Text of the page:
I won’t be a Martyr to Menopause



Overtime, this blog has focussed on writing-related topics, but not today. Today I’m venturing into a quite different area although, I expect normal service to resume shortly. So if for any reason, you’re not interested in reading about  menopause, look away now.

If you’re still with me, make yourself comfortable. But perhaps from a safe distance – I could get loud.

Menopause rarely rates a mention in the media, it’s not a ‘sexy’, topic, unlike say, Miley Cyrus and whether she’s moved on from twerking and entered the sexual terrain of S&M a la Fifty Shades of Grey (yawn). However, link menopause to cancer and that’s different, especially if you can run a headline that screams – ‘ Women on HRT face increased risk of Ovarian Cancer’. Or, as in the case of last Saturday’s SBS evening news, a whole item devoted to the fact that one extra woman in every 1000 has an increased risk of developing ovarian cancer, if you’re over 50 and have been on HRT for more than 5 years. Granted, I don’t want to be the one extra woman, but I’m happy to take my chances in the lottery with the other 999 women.

I am in no way suggesting that this shouldn’t have been made public via the news or that women shouldn’t have such facts available to them when weighing the pros and cons of taking HRT. It’s the method of reporting, particularly the stereotyping of what it is to have menopause. Or not even using the word menopause in the entire report.

Whilst I have to accept I was sucked in by the screaming headline, the words ‘slight risk’ were not added until the actual report was introduced. Let’s open with the learned Professor talking studies, statistics and nodding knowledgeably.  He of course  also repeated the known fact that HRT is also linked to Breast Cancer, but didn’t mention that it’s also been linked to a decrease in heart disease.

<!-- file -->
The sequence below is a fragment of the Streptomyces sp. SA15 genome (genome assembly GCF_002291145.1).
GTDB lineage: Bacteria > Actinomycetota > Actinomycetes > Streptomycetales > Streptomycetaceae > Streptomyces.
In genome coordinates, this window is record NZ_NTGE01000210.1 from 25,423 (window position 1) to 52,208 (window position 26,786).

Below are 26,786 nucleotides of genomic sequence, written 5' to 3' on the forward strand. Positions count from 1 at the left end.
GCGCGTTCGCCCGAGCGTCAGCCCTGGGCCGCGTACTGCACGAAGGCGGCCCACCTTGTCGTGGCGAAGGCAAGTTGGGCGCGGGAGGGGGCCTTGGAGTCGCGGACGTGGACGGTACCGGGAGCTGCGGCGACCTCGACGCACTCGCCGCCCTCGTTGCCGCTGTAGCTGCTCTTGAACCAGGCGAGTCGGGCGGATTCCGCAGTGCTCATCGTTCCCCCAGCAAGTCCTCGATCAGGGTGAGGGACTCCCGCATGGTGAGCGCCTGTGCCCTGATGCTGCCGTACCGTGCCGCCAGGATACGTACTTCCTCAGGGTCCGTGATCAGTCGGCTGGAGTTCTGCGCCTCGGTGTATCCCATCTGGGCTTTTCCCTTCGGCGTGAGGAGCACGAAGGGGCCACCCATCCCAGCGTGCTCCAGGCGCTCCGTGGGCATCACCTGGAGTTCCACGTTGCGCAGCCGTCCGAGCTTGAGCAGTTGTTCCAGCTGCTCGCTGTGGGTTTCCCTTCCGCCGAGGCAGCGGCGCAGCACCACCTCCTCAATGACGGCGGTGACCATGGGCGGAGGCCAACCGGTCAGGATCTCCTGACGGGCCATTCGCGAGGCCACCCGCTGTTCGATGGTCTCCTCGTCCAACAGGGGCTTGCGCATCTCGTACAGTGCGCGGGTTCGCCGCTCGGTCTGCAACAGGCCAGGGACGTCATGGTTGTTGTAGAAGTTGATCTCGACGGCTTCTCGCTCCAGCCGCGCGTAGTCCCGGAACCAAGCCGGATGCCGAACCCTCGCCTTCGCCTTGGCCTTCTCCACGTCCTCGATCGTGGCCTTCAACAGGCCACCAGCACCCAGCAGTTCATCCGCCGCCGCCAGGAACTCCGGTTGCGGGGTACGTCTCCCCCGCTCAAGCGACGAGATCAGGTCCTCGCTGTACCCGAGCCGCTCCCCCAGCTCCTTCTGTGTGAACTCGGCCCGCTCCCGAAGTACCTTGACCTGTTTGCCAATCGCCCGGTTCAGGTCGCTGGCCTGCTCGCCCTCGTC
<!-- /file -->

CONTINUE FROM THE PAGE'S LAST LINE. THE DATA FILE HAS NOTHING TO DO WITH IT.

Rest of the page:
Next cut to Bryher (real name). Bryher is a woman in her 60’s the male voice over tells us and goes on to say in astonished tones, that she has so much energy because of HRT she’s even started her own business. Fancy that, a woman in her 60’s starting her own business. Bryher was a very articulate woman and spoke positively of the relief from night sweats, hot flushes and her renewed energy since taking HRT.

Then cut to a radio studio where a male presenter was reading out a text from a listener who – ‘threw the packet in the bin and toughed it out.’

I don’t happen to be British and don’t share that ‘ we’ll fight them on the beaches’, stiff upper lip stoicism. In fact, when dealing with my own perimenopausal symptoms, my upper lip was quivering, jelly-like, and as for toughing it out – that was not an option.

One of the problems with the SBS report, and so many others, was the use of night sweats and hot flushes as being the only symptoms facing menopausal women, and if this was the case, ‘toughing it out’ may be possible. Nor was there  an explanation that what is usually referred to as ‘menopause’ is actually ‘perimenopause.’


And here’s where I start getting loud. All women will experience menopause. It is what happens to us and it’s a little more complicated than a batty, middle-aged woman suffering hot flushes and a low (non-existent) libido. How many women are educated about this fundamental transition in their lives, until they find themselves suffering a multiplicity of symptoms that start way before the average age of menopause at 51?

Bugger all, I’m guessing.

So, let’s get some terms defined. Menopause is only confirmed when a woman has naturally stopped menstruating for 12 months. What most women refer to as Menopause is actually the perimenopausal stage which can begin in your late 30’s – early 40’s. It can be as mercifully quick as 1 year or as excruciatingly long as ten years. There is a dazzling array  of up to 34 symptoms.Yes you read that right, 34.

I reckon I’m going to push it out to the full 10 years I’ve been experiencing symptoms for the past 7 years or so and I haven’ even reached the jackpot of night sweats, insomnia and hot flushes.